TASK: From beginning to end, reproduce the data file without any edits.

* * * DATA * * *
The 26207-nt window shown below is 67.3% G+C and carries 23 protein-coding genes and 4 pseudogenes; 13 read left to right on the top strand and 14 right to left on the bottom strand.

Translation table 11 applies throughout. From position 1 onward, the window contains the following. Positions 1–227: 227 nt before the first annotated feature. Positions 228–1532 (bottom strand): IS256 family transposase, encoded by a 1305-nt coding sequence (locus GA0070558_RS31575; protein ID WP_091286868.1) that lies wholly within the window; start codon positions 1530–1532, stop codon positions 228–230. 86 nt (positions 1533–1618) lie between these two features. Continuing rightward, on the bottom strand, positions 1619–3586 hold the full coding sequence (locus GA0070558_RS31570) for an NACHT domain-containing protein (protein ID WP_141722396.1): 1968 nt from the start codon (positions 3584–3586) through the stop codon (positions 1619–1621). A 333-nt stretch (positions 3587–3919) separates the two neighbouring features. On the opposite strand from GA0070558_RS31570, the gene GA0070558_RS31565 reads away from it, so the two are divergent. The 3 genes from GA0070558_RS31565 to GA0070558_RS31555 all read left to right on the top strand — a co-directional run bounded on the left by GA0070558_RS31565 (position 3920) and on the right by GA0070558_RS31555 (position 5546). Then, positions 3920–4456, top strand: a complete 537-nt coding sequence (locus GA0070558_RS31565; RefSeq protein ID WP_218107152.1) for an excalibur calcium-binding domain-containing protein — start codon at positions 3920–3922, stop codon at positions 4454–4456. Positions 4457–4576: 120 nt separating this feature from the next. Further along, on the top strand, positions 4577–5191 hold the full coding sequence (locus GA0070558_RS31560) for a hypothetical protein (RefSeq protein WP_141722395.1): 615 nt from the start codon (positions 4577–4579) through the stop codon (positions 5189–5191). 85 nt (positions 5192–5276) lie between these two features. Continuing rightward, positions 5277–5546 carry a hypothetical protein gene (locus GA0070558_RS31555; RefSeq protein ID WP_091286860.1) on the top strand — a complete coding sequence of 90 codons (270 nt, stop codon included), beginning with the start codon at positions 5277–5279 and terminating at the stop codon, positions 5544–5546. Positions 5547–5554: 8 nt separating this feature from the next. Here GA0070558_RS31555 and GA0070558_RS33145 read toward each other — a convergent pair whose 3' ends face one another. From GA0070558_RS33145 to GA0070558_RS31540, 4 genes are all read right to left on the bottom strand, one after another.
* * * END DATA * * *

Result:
The 26207-nt window shown below is 67.3% G+C and carries 23 protein-coding genes and 4 pseudogenes; 13 read left to right on the top strand and 14 right to left on the bottom strand.

Translation table 11 applies throughout. From position 1 onward, the window contains the following. Positions 1–227: 227 nt before the first annotated feature. Positions 228–1532 (bottom strand): IS256 family transposase, encoded by a 1305-nt coding sequence (locus GA0070558_RS31575; protein ID WP_091286868.1) that lies wholly within the window; start codon positions 1530–1532, stop codon positions 228–230. 86 nt (positions 1533–1618) lie between these two features. Continuing rightward, on the bottom strand, positions 1619–3586 hold the full coding sequence (locus GA0070558_RS31570) for an NACHT domain-containing protein (protein ID WP_141722396.1): 1968 nt from the start codon (positions 3584–3586) through the stop codon (positions 1619–1621). A 333-nt stretch (positions 3587–3919) separates the two neighbouring features. On the opposite strand from GA0070558_RS31570, the gene GA0070558_RS31565 reads away from it, so the two are divergent. The 3 genes from GA0070558_RS31565 to GA0070558_RS31555 all read left to right on the top strand — a co-directional run bounded on the left by GA0070558_RS31565 (position 3920) and on the right by GA0070558_RS31555 (position 5546). Then, positions 3920–4456, top strand: a complete 537-nt coding sequence (locus GA0070558_RS31565; RefSeq protein ID WP_218107152.1) for an excalibur calcium-binding domain-containing protein — start codon at positions 3920–3922, stop codon at positions 4454–4456. Positions 4457–4576: 120 nt separating this feature from the next. Further along, on the top strand, positions 4577–5191 hold the full coding sequence (locus GA0070558_RS31560) for a hypothetical protein (RefSeq protein WP_141722395.1): 615 nt from the start codon (positions 4577–4579) through the stop codon (positions 5189–5191). 85 nt (positions 5192–5276) lie between these two features. Continuing rightward, positions 5277–5546 carry a hypothetical protein gene (locus GA0070558_RS31555; RefSeq protein ID WP_091286860.1) on the top strand — a complete coding sequence of 90 codons (270 nt, stop codon included), beginning with the start codon at positions 5277–5279 and terminating at the stop codon, positions 5544–5546. Positions 5547–5554: 8 nt separating this feature from the next. Here GA0070558_RS31555 and GA0070558_RS33145 read toward each other — a convergent pair whose 3' ends face one another. From GA0070558_RS33145 to GA0070558_RS31540, 4 genes are all read right to left on the bottom strand, one after another.